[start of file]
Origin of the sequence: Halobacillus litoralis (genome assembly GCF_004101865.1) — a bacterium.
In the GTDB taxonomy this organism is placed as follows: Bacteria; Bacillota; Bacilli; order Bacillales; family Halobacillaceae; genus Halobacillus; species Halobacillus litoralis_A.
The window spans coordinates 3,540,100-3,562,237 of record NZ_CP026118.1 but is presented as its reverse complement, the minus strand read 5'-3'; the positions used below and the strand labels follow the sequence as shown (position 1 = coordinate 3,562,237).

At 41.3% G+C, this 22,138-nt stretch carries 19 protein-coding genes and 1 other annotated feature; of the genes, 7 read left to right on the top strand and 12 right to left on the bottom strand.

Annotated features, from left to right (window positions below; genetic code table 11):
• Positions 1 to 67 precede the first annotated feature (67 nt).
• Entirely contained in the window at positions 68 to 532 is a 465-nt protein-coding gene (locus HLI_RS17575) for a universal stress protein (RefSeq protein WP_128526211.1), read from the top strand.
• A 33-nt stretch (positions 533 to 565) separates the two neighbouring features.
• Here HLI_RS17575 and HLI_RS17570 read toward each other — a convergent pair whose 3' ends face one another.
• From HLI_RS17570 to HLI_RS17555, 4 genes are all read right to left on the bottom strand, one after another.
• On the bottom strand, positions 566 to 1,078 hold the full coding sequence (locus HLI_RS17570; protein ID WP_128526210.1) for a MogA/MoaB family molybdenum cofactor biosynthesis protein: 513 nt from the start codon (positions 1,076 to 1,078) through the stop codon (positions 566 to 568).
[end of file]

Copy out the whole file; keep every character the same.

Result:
Origin of the sequence: Halobacillus litoralis (genome assembly GCF_004101865.1) — a bacterium.
In the GTDB taxonomy this organism is placed as follows: Bacteria; Bacillota; Bacilli; order Bacillales; family Halobacillaceae; genus Halobacillus; species Halobacillus litoralis_A.
The window spans coordinates 3,540,100-3,562,237 of record NZ_CP026118.1 but is presented as its reverse complement, the minus strand read 5'-3'; the positions used below and the strand labels follow the sequence as shown (position 1 = coordinate 3,562,237).

At 41.3% G+C, this 22,138-nt stretch carries 19 protein-coding genes and 1 other annotated feature; of the genes, 7 read left to right on the top strand and 12 right to left on the bottom strand.

Annotated features, from left to right (window positions below; genetic code table 11):
• Positions 1 to 67 precede the first annotated feature (67 nt).
• Entirely contained in the window at positions 68 to 532 is a 465-nt protein-coding gene (locus HLI_RS17575) for a universal stress protein (RefSeq protein WP_128526211.1), read from the top strand.
• A 33-nt stretch (positions 533 to 565) separates the two neighbouring features.
• Here HLI_RS17575 and HLI_RS17570 read toward each other — a convergent pair whose 3' ends face one another.
• From HLI_RS17570 to HLI_RS17555, 4 genes are all read right to left on the bottom strand, one after another.
• On the bottom strand, positions 566 to 1,078 hold the full coding sequence (locus HLI_RS17570; protein ID WP_128526210.1) for a MogA/MoaB family molybdenum cofactor biosynthesis protein: 513 nt from the start codon (positions 1,076 to 1,078) through the stop codon (positions 566 to 568).